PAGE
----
Gardening, I’ve learned, is a year-long endeavor. There is no summer break, winter holiday, or vacation from it. If I want my garden to remain good ground for all manner of vegetation and floral landscape, I have to work – all – year – long. I make it sound tireless, but honestly, there are few things I love more. Nothing compares to the therapeutic turning of soil, the joy of a long awaited bud, and the satisfaction of cooking a vegetable that was once just a seed. Gardening helps me clear my head, the mechanics of getting your hands dirty does that. The art of it has taught me patience, how to bounce back from a failed crop, and that nothing says, “Welcome to the neighborhood!” like fresh cut flowers & a basket of tomatoes.
The parallels between gardening and life are many. The saying “What you reap, you sow,” is true. What we make of the day-to-day is what becomes of our lives. Everyday, I aim to love people well, choose joy, and work hard. I want people to feel good about themselves when they are with me, and I want to make an impact in my city. The central opportunity I have to do this is through my Real Estate career. There, too, you reap what sow, and the harvest follows the plow. Each time I receive a new client, it is usually through referral – another relationship I have invested in and built over the last 13 years. This “fruit” of my labor is connected to the kind of seeds I’ve planted. As partners, business owners, parents, friends, and citizens of our cities, we all get that choice. When we are lazy, inconsiderate, going through life with our heads down, the outcomes usually represent that. What we get from those kinds of seeds are inconsequential connections, few and small transactions, and minimal impact.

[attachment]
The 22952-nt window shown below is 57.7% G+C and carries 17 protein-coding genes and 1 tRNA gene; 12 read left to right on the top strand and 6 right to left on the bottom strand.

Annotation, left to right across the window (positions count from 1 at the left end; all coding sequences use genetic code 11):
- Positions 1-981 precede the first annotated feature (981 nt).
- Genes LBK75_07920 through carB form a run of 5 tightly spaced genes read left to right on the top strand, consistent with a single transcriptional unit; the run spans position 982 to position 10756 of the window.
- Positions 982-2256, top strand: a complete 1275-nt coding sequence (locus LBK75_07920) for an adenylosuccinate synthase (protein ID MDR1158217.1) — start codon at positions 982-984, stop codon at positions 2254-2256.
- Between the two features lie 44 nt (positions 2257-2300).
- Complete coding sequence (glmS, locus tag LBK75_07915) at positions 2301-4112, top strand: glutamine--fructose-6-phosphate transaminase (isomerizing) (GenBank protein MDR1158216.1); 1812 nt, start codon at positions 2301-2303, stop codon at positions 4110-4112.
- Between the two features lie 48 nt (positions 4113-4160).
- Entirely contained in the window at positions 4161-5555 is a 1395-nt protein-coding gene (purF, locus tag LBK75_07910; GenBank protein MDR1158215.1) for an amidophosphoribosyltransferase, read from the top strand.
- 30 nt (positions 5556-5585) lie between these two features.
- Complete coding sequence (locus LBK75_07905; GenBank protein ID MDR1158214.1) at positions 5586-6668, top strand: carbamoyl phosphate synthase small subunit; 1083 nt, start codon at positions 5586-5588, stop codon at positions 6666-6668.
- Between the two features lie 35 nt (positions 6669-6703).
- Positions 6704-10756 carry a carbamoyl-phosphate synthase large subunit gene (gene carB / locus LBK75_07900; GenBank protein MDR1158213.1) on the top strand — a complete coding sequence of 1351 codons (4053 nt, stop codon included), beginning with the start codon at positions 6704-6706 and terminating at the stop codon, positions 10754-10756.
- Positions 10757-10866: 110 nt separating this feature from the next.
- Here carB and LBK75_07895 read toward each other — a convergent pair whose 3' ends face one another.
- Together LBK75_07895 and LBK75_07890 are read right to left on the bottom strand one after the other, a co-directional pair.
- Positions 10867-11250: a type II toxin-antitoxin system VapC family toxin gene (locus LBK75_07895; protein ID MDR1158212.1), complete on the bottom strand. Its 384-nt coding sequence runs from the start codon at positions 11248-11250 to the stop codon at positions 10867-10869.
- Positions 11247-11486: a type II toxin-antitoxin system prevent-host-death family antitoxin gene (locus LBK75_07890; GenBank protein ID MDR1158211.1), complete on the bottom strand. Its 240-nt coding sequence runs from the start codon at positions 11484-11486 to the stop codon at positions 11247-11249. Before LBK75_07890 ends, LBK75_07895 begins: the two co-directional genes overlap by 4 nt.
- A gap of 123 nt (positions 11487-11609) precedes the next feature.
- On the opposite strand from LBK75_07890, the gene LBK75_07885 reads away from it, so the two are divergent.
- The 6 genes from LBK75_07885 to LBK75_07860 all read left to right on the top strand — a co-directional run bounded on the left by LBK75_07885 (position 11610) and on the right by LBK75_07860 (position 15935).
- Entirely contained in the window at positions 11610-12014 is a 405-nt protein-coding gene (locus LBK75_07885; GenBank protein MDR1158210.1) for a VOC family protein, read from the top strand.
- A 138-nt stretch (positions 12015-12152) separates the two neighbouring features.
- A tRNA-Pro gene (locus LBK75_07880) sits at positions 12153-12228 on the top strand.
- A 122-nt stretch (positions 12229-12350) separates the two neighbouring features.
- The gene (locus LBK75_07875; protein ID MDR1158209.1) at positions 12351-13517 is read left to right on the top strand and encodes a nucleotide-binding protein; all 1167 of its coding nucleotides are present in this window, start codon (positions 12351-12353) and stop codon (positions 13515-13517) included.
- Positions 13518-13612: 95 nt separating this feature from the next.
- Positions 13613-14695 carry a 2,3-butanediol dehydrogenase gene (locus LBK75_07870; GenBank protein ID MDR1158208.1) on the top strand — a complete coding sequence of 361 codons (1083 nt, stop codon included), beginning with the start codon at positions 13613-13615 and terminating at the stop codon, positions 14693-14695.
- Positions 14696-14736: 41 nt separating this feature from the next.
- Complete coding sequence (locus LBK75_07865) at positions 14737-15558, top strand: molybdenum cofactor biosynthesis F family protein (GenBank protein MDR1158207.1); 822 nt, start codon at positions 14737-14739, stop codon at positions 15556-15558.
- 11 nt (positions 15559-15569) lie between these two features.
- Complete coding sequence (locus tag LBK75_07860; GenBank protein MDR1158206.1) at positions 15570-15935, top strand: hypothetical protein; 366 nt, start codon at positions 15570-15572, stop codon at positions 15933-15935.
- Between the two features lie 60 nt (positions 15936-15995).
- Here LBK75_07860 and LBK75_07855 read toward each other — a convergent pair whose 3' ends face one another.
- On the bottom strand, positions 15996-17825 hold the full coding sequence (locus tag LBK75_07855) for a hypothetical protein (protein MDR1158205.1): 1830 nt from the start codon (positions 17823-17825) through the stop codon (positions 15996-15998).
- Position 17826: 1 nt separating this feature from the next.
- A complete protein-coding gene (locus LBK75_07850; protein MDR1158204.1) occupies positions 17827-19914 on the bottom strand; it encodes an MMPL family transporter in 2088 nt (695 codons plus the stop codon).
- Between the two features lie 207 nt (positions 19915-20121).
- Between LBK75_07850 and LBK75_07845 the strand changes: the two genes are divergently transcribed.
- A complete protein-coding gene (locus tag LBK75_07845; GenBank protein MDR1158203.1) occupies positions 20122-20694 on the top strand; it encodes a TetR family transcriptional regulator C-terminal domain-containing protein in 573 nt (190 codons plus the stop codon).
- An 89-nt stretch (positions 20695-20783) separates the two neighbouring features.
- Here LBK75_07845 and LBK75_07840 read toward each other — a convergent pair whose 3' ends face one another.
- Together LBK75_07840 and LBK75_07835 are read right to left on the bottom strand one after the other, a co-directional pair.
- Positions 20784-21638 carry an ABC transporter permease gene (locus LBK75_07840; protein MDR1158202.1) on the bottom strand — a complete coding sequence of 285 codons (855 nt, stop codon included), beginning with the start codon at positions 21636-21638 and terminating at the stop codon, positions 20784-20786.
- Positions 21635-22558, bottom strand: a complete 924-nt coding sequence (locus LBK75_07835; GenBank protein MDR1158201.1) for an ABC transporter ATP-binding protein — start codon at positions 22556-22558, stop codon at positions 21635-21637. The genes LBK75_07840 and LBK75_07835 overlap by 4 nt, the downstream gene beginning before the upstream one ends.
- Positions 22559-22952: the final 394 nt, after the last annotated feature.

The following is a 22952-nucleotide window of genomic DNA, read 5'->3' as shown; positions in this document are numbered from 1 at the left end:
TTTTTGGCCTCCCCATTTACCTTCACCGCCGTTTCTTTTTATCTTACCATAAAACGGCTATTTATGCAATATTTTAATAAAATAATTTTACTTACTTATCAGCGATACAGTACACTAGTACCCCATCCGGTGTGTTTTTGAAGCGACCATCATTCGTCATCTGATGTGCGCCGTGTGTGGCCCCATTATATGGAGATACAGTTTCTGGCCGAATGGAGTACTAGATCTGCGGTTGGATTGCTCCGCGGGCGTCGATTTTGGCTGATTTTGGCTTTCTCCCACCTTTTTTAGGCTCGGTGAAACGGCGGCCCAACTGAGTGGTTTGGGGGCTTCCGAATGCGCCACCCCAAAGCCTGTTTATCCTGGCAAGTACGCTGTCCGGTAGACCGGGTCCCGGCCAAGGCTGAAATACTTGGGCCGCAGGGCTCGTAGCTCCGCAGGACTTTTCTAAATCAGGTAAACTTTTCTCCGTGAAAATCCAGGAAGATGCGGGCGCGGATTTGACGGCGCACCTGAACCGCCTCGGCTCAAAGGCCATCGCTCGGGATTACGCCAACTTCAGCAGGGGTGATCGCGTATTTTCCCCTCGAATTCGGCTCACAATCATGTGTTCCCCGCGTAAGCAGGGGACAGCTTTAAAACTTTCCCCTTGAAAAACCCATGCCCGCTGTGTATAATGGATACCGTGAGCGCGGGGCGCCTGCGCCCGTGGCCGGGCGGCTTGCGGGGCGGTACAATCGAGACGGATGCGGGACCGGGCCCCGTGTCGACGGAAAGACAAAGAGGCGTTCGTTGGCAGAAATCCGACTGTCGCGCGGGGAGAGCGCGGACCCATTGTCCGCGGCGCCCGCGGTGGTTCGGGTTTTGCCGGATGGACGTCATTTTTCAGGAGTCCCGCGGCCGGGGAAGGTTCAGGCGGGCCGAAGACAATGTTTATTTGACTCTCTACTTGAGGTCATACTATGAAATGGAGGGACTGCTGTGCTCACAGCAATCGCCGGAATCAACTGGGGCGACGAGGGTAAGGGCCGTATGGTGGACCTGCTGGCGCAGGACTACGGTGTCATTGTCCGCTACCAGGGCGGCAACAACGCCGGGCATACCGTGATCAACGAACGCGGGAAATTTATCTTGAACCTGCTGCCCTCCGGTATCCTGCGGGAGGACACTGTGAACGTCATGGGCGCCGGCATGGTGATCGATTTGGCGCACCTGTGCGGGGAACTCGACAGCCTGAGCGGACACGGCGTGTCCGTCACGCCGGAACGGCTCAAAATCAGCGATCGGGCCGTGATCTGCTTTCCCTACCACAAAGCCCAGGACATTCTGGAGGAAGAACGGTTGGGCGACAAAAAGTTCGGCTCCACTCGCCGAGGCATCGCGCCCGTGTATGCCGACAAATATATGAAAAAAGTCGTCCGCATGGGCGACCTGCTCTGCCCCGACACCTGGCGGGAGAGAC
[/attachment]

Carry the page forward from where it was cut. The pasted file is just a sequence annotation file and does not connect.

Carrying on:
Mercifully, the opposite is always true. When we are motivated, kind, intentional with each interaction, and consistent, our fruit – no matter how long awaited – is healthy and in great supply. This kind of fruit is never an accident, and only sprouts when we plant in the right places. No successful gardener would take a chance scattering seed on the concrete, hoping for an abundant harvest. We have to invest ourselves in the kind of environments, ventures, and relationships that are good soil! For 13 years, San Leandro has been my soil. I know this city well, I love its people, and it is truly my home.
January is almost up, and maybe the motivation or sense of a fresh start is beginning to wear off. Let’s not lose sight of the things we want in this life. This could be the year of business breakthrough, mended relationships, or taking that leap you’ve been putting off for years. The things we want most can happen for us, but we have to be committed to gardening. Choosing our seeds, observing our soil, waiting when necessary, and diligently tending to those dreams. It is never too late, we are never too young or old, and we are never too smart to learn more and try again. Each day is a new beginning, a new opportunity to “sow seed” into yourself and the life you imagine. What’s that book you need to read? That conference or retreat you should register for? What’s next? It’s an exciting thing to contemplate. Don’t stop there – grab your plow, put those gloves on, and let’s scatter seed.
Until next time,